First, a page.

THE COACH AS A FATHER FIGURE
Yesterday was Father’s Day and I couldn’t help but think about the similarities in responsibilities that a coach has with a father. I have often heard people say that coaches have the ability to have as much influence on their athletes that anyone. While parents should, without question, serve as the primary influences in their young people’s lives there is no doubt that coaches have a substantial platform to impact them, as well.
In my book Finishing The Job (www.FinishingTheJob.com) I wrote that Michael Bradley, a former NBA player and NCAA All-American, calls Steve Lappas, his former coach at Villanova, every Father’s Day to thank him for being such a tremendous role model in his life.
Only some of the wins and losses will be memorable. It is the impact that a coach can have on his athletes and the impact of those lifelong relationships that will have the most profound impact. If you are a coach and did not get a phone call on Father’s Day from a former player that is not to say you have not made an impact on the lives of those you coached. Rather, if you did get a phone call know that you have been fulfilling your platform well.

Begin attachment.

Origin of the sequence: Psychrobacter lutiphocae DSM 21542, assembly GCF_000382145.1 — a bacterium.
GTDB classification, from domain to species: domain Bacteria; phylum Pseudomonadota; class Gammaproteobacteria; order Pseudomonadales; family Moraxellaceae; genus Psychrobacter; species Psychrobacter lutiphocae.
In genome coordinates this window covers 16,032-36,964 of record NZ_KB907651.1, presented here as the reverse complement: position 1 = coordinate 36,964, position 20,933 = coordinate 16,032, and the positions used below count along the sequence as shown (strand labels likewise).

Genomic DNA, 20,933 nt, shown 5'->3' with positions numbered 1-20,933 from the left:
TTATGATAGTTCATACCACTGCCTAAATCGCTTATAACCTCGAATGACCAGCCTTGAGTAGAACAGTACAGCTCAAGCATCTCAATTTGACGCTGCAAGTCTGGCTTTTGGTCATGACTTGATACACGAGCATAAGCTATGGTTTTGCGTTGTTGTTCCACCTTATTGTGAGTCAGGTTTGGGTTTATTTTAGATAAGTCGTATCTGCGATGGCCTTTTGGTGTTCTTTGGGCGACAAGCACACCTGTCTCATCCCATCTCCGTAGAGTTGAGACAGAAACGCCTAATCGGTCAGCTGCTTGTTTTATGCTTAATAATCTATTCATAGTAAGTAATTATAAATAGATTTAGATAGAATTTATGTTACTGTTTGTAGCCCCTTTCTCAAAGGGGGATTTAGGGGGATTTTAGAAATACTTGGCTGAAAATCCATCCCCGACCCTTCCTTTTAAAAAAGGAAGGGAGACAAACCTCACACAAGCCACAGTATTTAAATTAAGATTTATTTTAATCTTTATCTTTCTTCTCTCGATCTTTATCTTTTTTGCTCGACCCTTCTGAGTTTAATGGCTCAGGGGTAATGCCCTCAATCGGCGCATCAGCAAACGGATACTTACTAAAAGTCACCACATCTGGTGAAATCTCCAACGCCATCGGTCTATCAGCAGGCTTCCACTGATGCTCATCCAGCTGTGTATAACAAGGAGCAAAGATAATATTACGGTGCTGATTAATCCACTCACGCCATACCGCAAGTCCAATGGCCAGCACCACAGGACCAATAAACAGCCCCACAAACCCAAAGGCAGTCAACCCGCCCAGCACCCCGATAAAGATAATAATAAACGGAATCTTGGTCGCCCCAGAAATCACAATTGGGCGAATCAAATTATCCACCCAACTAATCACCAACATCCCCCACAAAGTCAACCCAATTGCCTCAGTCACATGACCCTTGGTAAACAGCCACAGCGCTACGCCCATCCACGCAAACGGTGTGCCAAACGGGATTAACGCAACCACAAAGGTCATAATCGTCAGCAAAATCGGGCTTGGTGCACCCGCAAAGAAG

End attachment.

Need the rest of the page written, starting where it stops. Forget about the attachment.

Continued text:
By no means am I saying that a coach should be a substitute for his athletes’ fathers. Rather, a coach has the opportunity to role model the most important attributes that a father can provide his son or daughter. Here are the three most important fatherly attributes that a coach should exhibit:
1. Show them that you believe in them.
2. Take an interest in their life outside of your sport.
3. Be fair, but be firm. They don’t have to always like you. But they should always respect you.
Coaches, Happy Fathers’ Day. Be sure to model the attributes of a great father to your athletes.
Resources Mentioned In This Blog
Book: Finishing The Job, http://www.FinishingTheJob.com.
Question: What coach has displayed the attributes of a father figure in your life?